Rosalie Woodruff MP | Greens Health spokesperson
The current high rate of positive coronavirus test results being reported for North West Tasmania strongly suggests we must use our dormant capacity and expand the formal testing being undertaken.
In Monday’s briefing, the Director of Public Health noted an average of 80 tests per day had been conducted over the previous 4 days in the North West.
In the subsequent two days, we heard just over 100 tests a day had been conducted in the North West. This gives a total approximate number of 550 tests in this period. Over those days, 57 cases of coronavirus were reported in the region.
The rate of positive COVID-19 tests for the North West was over 10% across Easter. In comparison, the statewide rate since the start of the crisis is approximately 3%.
We need to understand the true spread of coronavirus in the North West. The high rate of positive tests from the region suggests the testing net is not being cast wide enough.
The government’s North West testing policy currently focuses on three ‘at risk’ categories. This focus on the already known risk areas means we’re getting a high proportion of coronavirus positive test results, but it’s not telling us about the extent of possible community transmission that could be silently happening.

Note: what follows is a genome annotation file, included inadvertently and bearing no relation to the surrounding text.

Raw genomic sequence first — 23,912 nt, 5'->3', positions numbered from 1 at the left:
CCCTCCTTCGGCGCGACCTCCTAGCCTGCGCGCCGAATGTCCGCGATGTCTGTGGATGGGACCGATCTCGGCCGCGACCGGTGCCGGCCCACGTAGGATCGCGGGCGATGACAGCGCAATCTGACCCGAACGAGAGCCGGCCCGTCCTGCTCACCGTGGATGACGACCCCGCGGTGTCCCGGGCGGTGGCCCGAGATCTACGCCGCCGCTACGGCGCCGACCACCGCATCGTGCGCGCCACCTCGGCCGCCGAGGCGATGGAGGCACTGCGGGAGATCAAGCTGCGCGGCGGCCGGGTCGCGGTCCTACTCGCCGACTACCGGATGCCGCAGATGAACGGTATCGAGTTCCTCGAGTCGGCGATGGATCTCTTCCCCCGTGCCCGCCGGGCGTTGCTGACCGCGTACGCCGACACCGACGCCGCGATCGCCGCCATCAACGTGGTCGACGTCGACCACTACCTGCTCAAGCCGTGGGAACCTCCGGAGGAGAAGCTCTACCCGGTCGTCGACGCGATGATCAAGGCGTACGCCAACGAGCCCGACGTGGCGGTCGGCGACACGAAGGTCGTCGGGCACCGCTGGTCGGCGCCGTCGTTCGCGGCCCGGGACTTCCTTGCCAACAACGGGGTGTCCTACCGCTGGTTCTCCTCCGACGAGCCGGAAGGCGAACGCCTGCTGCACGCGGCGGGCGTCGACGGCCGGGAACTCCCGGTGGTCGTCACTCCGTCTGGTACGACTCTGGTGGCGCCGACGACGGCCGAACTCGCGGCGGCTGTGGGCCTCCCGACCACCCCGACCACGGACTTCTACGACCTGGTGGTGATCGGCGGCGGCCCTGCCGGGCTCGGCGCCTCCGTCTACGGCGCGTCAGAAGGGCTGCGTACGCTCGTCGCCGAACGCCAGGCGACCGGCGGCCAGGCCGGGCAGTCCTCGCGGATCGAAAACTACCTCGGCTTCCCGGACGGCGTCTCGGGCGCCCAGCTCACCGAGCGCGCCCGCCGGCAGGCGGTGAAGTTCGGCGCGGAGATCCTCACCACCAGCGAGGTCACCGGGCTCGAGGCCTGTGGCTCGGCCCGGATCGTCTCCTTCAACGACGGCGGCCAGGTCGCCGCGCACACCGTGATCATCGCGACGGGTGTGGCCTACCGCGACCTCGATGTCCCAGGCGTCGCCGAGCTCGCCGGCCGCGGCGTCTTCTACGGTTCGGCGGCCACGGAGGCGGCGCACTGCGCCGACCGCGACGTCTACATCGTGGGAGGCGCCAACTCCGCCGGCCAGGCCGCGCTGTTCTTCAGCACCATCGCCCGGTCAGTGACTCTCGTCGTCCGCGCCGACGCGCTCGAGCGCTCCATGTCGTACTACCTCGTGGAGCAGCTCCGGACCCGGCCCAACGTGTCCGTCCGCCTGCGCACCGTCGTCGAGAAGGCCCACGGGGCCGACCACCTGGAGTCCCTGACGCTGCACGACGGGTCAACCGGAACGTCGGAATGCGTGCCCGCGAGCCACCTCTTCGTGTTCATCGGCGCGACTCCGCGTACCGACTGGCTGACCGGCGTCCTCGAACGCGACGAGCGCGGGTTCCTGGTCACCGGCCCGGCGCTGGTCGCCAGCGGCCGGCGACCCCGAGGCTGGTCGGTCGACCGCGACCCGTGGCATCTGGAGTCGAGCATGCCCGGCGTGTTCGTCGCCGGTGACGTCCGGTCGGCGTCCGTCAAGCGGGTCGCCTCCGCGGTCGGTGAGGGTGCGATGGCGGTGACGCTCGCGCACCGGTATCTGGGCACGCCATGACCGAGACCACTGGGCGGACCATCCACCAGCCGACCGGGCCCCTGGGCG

The only way to know the full extent of the outbreak in the North West is for a public health drive, conducting community-based testing at key locations, such as supermarkets or petrol stations.
The State Government has clearly worked hard to expand testing capacity, and this is very welcome.
However, since the hospital closures and mass quarantine in the Burnie region, the number of coronavirus tests has only risen by 20 each day.
A testing blitz is possible, but it is not currently occurring. At the current level of testing, we are missing out on the opportunity to test 400 more people for coronavirus every single day.
The government must immediately undertake a proactive community-based testing campaign in the region. In an outbreak this serious, we need to make sure we’re doing everything possible to track the spread of the virus.